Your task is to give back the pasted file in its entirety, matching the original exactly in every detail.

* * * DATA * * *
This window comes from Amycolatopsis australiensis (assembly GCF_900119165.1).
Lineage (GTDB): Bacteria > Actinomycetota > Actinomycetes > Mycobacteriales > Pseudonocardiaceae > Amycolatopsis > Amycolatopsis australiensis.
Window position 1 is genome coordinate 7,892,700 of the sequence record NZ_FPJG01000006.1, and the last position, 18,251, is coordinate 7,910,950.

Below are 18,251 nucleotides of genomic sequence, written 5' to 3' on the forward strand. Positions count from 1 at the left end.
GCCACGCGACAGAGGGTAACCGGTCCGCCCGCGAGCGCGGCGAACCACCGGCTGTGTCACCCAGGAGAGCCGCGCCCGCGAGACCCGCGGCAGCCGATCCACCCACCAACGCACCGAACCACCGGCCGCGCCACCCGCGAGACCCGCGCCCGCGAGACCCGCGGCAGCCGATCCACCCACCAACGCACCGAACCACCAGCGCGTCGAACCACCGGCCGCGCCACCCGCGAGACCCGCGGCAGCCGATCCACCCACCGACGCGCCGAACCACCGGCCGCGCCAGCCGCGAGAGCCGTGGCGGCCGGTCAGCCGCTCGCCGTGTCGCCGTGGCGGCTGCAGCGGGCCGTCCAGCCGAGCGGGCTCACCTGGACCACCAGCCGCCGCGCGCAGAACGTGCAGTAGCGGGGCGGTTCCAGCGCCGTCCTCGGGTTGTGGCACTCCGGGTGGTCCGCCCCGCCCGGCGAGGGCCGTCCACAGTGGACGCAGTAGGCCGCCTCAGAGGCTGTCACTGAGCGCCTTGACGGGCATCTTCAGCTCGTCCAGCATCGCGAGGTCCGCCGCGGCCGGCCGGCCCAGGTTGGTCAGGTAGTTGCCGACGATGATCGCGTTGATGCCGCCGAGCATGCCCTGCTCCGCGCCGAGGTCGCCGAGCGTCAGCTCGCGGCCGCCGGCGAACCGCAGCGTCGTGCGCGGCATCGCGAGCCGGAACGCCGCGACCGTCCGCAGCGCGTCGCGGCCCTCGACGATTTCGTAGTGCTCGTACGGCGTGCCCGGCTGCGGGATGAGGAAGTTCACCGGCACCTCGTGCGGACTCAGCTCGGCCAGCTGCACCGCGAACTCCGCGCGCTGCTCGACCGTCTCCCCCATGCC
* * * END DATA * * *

This window comes from Amycolatopsis australiensis (assembly GCF_900119165.1).
Lineage (GTDB): Bacteria > Actinomycetota > Actinomycetes > Mycobacteriales > Pseudonocardiaceae > Amycolatopsis > Amycolatopsis australiensis.
Window position 1 is genome coordinate 7,892,700 of the sequence record NZ_FPJG01000006.1, and the last position, 18,251, is coordinate 7,910,950.

Below are 18,251 nucleotides of genomic sequence, written 5' to 3' on the forward strand. Positions count from 1 at the left end.
GCCACGCGACAGAGGGTAACCGGTCCGCCCGCGAGCGCGGCGAACCACCGGCTGTGTCACCCAGGAGAGCCGCGCCCGCGAGACCCGCGGCAGCCGATCCACCCACCAACGCACCGAACCACCGGCCGCGCCACCCGCGAGACCCGCGCCCGCGAGACCCGCGGCAGCCGATCCACCCACCAACGCACCGAACCACCAGCGCGTCGAACCACCGGCCGCGCCACCCGCGAGACCCGCGGCAGCCGATCCACCCACCGACGCGCCGAACCACCGGCCGCGCCAGCCGCGAGAGCCGTGGCGGCCGGTCAGCCGCTCGCCGTGTCGCCGTGGCGGCTGCAGCGGGCCGTCCAGCCGAGCGGGCTCACCTGGACCACCAGCCGCCGCGCGCAGAACGTGCAGTAGCGGGGCGGTTCCAGCGCCGTCCTCGGGTTGTGGCACTCCGGGTGGTCCGCCCCGCCCGGCGAGGGCCGTCCACAGTGGACGCAGTAGGCCGCCTCAGAGGCTGTCACTGAGCGCCTTGACGGGCATCTTCAGCTCGTCCAGCATCGCGAGGTCCGCCGCGGCCGGCCGGCCCAGGTTGGTCAGGTAGTTGCCGACGATGATCGCGTTGATGCCGCCGAGCATGCCCTGCTCCGCGCCGAGGTCGCCGAGCGTCAGCTCGCGGCCGCCGGCGAACCGCAGCGTCGTGCGCGGCATCGCGAGCCGGAACGCCGCGACCGTCCGCAGCGCGTCGCGGCCCTCGACGATTTCGTAGTGCTCGTACGGCGTGCCCGGCTGCGGGATGAGGAAGTTCACCGGCACCTCGTGCGGACTCAGCTCGGCCAGCTGCACCGCGAACTCCGCGCGCTGCTCGACCGTCTCCCCCATGCC